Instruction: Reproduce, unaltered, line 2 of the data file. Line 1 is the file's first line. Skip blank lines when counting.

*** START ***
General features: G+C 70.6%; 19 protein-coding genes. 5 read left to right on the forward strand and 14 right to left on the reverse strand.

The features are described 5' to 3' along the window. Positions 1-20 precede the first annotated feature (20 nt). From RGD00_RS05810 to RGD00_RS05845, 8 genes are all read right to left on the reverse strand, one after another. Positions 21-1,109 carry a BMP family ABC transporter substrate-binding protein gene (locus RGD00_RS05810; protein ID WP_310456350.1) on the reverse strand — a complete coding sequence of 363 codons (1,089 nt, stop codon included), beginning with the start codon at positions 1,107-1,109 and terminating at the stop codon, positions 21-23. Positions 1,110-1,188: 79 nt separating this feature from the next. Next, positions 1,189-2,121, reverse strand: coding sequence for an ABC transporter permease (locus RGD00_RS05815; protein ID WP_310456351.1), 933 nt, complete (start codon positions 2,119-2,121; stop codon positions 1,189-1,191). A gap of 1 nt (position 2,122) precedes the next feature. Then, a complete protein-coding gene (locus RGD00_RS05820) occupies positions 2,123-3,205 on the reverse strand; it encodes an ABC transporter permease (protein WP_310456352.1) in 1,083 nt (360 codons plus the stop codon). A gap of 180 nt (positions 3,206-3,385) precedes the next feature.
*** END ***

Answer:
The features are described 5' to 3' along the window. Positions 1-20 precede the first annotated feature (20 nt). From RGD00_RS05810 to RGD00_RS05845, 8 genes are all read right to left on the reverse strand, one after another. Positions 21-1,109 carry a BMP family ABC transporter substrate-binding protein gene (locus RGD00_RS05810; protein ID WP_310456350.1) on the reverse strand — a complete coding sequence of 363 codons (1,089 nt, stop codon included), beginning with the start codon at positions 1,107-1,109 and terminating at the stop codon, positions 21-23. Positions 1,110-1,188: 79 nt separating this feature from the next. Next, positions 1,189-2,121, reverse strand: coding sequence for an ABC transporter permease (locus RGD00_RS05815; protein ID WP_310456351.1), 933 nt, complete (start codon positions 2,119-2,121; stop codon positions 1,189-1,191). A gap of 1 nt (position 2,122) precedes the next feature. Then, a complete protein-coding gene (locus RGD00_RS05820) occupies positions 2,123-3,205 on the reverse strand; it encodes an ABC transporter permease (protein WP_310456352.1) in 1,083 nt (360 codons plus the stop codon). A gap of 180 nt (positions 3,206-3,385) precedes the next feature.